On the morning of Oct. 20th the sun started peaking over the hills surrounding Lake Mead as athletes scurried about getting transition areas organized, squeezing gels, sipping water, putting on swim caps, and waiting for the start horn. The 70.3 group started first and the water temp was warmer than the air. I was wearing my full wetsuit and found halfway into the swim that this was very excessive. Next time I will check the water temp and use a sleeveless or speed suit.
Lake Mead sits about 25 miles outside of Las Vegas below Boulder City. The Pumpkinman is a split transition. T1 is set in a single line all the way up the boat ramp to head out on the course. T2 is in a park up a steep hill in Boulder city. The Bike Course is a great section of rolling hills with plenty of up and down heading north next to the lake. The scenery is great. The wind was calm and conditions were awesome. The out and back course comes back past T1 and heads up a average 6% grade to T2 nestled in a park in Boulder City. This hill was the steepest hill climb I have ever had on a TRI bike course. This section is on a narrow path and at one point there was a S curve that a fellow athlete cautioned me to slow down on. As he said this I remembered doing this same path during some bike demos the last few years at Interbike. This gave me some confidence but there were some athletes skidding that were not ready for the tight turn.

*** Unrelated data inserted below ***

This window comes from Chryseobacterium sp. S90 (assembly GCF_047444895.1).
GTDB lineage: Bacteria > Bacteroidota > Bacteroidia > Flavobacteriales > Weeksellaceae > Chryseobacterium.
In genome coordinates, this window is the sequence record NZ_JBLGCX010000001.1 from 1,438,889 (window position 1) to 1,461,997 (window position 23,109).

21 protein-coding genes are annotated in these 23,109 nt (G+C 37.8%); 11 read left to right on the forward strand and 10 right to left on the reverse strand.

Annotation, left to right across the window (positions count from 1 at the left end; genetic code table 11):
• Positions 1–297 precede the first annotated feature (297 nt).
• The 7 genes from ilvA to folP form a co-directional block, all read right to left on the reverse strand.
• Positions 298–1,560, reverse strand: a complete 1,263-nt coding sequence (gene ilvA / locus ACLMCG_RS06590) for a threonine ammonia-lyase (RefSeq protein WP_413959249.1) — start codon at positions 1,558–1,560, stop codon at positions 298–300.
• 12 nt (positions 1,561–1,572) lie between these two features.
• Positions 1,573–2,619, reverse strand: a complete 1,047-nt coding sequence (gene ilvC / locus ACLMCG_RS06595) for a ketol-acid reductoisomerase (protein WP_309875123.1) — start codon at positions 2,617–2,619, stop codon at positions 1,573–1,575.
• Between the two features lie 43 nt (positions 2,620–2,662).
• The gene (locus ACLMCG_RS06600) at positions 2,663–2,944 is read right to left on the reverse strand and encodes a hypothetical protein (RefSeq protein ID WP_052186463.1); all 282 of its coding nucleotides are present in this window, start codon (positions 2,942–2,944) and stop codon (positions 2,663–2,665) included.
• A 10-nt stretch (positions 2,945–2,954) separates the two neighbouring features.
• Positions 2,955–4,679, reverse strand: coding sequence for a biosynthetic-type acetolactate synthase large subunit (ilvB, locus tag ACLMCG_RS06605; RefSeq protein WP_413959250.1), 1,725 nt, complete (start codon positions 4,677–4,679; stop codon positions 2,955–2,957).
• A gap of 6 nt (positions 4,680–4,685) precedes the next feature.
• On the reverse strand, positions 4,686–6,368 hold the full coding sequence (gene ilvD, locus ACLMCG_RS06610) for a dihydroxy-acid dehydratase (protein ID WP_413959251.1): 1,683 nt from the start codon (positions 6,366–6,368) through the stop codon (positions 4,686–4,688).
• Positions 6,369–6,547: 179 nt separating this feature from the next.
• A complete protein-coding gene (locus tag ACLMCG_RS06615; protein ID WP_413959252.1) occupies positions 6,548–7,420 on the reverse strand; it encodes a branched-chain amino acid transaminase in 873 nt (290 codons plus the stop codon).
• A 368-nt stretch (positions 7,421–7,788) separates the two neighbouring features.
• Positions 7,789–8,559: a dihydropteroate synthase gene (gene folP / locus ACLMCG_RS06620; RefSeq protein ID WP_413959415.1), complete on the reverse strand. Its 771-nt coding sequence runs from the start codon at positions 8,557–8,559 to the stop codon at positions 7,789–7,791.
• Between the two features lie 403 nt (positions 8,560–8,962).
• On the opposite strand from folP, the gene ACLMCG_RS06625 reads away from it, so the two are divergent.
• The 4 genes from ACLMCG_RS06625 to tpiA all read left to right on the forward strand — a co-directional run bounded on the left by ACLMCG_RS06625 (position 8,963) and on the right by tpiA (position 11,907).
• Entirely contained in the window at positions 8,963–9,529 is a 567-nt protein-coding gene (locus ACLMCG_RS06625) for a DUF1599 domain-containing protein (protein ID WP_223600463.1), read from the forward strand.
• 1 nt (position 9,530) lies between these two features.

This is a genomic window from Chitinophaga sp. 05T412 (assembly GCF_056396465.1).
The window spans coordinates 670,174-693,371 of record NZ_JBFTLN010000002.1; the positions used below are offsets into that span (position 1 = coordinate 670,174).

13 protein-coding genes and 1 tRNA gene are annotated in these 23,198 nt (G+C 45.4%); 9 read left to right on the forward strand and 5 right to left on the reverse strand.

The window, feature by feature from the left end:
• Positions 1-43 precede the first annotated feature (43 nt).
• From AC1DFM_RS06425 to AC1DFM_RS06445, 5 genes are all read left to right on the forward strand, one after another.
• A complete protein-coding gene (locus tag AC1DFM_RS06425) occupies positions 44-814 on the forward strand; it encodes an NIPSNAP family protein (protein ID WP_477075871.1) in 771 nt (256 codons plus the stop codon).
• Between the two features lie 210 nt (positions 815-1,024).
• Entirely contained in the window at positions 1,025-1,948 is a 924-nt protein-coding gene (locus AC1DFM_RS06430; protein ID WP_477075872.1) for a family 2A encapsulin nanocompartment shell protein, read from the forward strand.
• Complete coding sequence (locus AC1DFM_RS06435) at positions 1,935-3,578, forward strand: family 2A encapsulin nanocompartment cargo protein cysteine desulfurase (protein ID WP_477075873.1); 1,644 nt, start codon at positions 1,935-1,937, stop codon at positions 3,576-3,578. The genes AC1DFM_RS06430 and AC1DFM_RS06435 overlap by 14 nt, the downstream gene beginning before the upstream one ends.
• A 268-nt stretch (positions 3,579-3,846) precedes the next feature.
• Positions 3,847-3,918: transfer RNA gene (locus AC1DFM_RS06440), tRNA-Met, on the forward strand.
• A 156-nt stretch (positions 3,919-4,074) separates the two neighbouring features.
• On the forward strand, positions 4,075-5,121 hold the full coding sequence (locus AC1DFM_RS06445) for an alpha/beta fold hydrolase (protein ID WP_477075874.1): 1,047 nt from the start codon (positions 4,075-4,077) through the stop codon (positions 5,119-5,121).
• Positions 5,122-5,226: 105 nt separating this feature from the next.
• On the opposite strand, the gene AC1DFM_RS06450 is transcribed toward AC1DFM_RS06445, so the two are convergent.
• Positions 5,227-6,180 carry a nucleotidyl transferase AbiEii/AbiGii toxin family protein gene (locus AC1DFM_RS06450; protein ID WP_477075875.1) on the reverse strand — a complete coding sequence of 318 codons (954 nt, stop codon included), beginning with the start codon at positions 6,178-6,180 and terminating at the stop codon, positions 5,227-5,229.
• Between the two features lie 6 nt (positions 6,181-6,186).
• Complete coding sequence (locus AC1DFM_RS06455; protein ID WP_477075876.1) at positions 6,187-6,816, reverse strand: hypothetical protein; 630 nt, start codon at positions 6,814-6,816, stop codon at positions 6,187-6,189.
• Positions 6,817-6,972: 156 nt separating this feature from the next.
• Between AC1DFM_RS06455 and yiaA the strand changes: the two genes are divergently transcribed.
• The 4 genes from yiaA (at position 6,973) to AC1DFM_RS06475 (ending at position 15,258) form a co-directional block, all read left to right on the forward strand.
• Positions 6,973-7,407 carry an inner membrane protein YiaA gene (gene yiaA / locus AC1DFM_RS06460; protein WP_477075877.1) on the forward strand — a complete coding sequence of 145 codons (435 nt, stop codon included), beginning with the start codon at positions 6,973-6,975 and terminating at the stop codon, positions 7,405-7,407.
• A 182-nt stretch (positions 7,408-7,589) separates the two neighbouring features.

T2 was layed out with plenty of space to park my bike and I headed out on a run that cruised through a couple neghborhoods and then off into the desert. This was a seemingly flat run until I was headed back and realized it was a slight uphill back to the finish. There were a few people in costumes that put a smile on my face as I was finishing my run. I was grateful for their dedication to my entertainment. In the last mile my leg tightened up in a different way than I had ever experienced and this reminded me of the climbing on the bike and that my legs were saying you did not train very well for this. I was doing the olympic distance and really glad that it was not super hot.
The volunteers were great. Where there was any question on the course a volunteer pointed me in the right direction. I really enjoyed my first Pumpkinman and hope to do the 70.3 next year. BBSC events are very well organized from registration to packet pick up, and all the way to the after event meal that is included for all athletes with registration. Also included in the registration cost is free unlimited downloads of pictures from zasoosh.com . The quality if the pics is great and a fun way to remember such a great event. Thanks BBSC for putting together another great event!
For more information about BBSC events,
go to: www.bbsctri.com
Nothing like signing up for a race 2 days before! But I’m always ready to take on a new race, especially in a beautiful place like Bear Lake.
My wife and I left the house around 3:30am so we could get there in enough time to get checked in and ready to race. It was a clear morning and the temperature would be perfect for racing. I checked in and got to my dedicated transition area. It’s very beneficial for a racer like me to have a designated race spot because I like to take my time to get to the race, and usually I’m a little later and end up racking my bike wherever there’s an open spot.
The swim was great. They started on a large beach area with soft sand and it was perfect for spectators. There is a reason they call Bear Lake the ‘Caribbean of the Rockies’. The water is spectacular! I could see the bottom of the lake through the whole swim. The swim course was well marked, making it easy to make the turns. The water was a little cold but not distracting. The beach is shallow a good way into the water, so everyone ran in the last 100 meters. Which is good since the swim in my worst leg! I ended up swimming a 24:32, which I was happy with.